We think our memories, our increasingly digitised lives are becoming safer, more secure, that the online world, the machine, even provides us with a kind of immortality, that those precious old family photographs are safer scanned and held online than kept in a dusty old shoebox, vulnerable to fire and flood. My blog, my Instagram feed will outlive me, yes, but now I’m wondering if their function will only be to serve as a last cry, the lament of an inmate locked inside a machine. For a long time I have seen my future bound up with this thing. Now I am wondering if I should find ways of escaping. Were it not for the voice it grants my creative urges, I would run screaming. Or is it that we find more the secret to what it means to be alive by reflecting on the machine which is essentially dead.

We must remember we are only permitted this storage for our online personal belongings in exchange for permission for the corporate computers to scan and plunder it in order to profile, locate, and target us for advertising. It’s a crude exchange and, like anything else in business and technology, liable to a step change when something new comes along. When the clever, faceless, homeless corporate brains work out a way for product adverts to be subliminally and legally transmitted directly into our heads, then all the computers holding all our lives, so meticulously recorded by ourselves, will be deemed inefficient – at which point, unless we pay for their upkeep, they will be deleted. And when we die, and the direct debit bounces back,… yes,… deleted.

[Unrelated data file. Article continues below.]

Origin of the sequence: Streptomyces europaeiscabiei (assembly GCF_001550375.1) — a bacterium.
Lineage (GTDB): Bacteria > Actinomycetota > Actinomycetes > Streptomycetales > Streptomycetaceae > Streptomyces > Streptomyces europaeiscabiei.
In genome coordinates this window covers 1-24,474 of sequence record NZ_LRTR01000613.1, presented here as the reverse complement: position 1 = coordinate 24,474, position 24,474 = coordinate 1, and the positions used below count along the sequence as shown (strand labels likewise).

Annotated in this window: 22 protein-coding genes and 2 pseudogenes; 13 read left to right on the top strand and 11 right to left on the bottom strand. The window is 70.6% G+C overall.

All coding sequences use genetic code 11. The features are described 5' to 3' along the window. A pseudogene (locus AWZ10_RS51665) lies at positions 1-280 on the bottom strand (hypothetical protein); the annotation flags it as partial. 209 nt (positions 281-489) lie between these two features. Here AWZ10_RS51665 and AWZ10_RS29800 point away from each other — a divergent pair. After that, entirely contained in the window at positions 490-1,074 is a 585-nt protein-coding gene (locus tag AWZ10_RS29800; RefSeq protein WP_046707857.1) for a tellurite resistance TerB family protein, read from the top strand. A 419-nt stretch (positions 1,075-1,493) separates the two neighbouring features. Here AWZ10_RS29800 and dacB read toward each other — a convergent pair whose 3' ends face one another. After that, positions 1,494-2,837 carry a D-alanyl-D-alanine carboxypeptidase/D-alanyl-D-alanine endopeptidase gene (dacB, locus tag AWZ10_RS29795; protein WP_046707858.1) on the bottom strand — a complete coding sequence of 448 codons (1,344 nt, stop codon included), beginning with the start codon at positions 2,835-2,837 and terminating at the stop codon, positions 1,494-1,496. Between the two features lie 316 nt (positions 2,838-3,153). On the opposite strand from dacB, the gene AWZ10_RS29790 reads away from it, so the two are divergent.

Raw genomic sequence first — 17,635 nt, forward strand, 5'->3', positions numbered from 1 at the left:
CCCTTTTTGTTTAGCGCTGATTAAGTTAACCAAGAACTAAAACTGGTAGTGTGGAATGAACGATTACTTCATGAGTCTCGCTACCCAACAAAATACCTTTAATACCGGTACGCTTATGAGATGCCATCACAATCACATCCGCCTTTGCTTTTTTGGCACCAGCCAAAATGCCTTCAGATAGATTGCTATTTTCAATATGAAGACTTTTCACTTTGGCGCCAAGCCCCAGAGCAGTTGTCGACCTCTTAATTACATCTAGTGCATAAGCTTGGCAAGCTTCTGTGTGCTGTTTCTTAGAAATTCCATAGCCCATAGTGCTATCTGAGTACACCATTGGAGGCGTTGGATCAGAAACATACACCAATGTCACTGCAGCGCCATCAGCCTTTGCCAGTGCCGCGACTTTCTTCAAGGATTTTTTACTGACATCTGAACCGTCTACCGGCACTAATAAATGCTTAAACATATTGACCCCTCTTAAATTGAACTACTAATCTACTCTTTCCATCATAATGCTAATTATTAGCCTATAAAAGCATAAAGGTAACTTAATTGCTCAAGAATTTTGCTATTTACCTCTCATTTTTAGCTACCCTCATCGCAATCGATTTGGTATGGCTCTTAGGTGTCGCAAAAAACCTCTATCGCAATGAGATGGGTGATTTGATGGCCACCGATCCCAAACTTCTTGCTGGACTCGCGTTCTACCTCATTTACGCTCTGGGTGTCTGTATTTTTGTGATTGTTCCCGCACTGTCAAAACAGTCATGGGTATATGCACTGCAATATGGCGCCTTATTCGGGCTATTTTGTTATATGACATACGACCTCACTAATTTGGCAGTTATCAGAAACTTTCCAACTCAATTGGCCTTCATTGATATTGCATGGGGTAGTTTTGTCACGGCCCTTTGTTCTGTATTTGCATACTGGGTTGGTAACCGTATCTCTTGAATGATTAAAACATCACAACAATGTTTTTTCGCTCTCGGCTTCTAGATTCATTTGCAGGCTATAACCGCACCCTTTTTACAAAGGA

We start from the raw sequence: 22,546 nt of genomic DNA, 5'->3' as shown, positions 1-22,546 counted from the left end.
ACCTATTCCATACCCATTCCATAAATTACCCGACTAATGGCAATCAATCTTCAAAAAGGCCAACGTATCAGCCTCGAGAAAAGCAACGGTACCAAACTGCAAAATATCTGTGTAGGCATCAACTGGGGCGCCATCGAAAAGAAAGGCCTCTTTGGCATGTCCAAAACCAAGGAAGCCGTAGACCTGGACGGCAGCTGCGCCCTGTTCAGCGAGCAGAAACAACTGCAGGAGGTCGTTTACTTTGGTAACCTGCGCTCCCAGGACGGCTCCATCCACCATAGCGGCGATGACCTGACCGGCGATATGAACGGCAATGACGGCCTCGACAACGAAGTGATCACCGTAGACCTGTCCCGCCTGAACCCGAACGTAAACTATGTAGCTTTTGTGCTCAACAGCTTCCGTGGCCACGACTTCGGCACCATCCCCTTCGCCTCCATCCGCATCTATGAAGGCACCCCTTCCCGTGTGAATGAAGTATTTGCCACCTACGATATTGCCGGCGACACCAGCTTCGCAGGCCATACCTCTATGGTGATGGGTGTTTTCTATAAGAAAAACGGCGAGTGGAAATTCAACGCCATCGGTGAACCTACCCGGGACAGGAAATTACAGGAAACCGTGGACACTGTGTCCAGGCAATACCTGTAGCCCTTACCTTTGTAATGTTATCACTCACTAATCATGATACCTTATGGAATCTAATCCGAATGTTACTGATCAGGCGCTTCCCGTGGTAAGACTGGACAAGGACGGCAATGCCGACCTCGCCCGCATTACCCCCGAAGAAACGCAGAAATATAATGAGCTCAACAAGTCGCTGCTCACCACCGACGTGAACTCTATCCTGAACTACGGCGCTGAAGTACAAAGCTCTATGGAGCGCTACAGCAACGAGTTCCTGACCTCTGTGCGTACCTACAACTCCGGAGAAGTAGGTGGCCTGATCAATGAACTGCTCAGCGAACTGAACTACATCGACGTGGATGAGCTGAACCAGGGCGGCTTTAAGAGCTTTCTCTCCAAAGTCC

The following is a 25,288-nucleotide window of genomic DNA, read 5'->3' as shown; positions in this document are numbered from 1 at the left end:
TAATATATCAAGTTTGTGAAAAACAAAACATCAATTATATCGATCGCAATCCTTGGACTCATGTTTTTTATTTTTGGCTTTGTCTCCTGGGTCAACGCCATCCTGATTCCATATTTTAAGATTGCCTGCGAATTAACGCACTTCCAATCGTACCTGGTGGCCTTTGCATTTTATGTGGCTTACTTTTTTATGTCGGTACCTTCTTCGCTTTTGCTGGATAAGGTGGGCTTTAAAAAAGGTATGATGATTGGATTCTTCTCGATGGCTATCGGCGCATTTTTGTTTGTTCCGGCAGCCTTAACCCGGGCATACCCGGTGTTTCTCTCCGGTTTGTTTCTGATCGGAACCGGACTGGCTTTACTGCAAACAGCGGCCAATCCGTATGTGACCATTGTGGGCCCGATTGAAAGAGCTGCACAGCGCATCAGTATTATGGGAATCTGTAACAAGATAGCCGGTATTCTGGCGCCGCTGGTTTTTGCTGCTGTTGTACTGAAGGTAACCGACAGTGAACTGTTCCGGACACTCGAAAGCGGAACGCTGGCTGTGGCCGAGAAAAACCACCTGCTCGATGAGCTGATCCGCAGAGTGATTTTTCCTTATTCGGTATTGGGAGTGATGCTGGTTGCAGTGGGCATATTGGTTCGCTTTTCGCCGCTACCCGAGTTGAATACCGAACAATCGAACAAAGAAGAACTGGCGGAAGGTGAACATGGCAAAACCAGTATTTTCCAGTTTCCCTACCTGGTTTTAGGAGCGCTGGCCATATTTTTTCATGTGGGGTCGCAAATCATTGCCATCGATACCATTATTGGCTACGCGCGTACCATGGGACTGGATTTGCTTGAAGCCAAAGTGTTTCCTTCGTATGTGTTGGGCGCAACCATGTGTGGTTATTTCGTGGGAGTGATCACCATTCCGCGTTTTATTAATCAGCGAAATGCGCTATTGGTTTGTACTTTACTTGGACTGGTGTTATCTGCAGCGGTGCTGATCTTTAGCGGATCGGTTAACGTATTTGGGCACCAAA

So when you are posting pictures of the things and of the places you love, when you are writing about your life to your imaginary reader, do not mistake the picture or the writing for the life you lead. It’s obvious really, the online life lacks the sensuality that makes us human. So beware this digitisation of the world. Question it. And in the mean time make your homes with impunity, fill them with your idiosyncratic nick-nackery, smell the coffee, stroke your pets, make love, go out and watch the sun setting,… be what your are. Be sensual.

And remember,…

We are not the machine.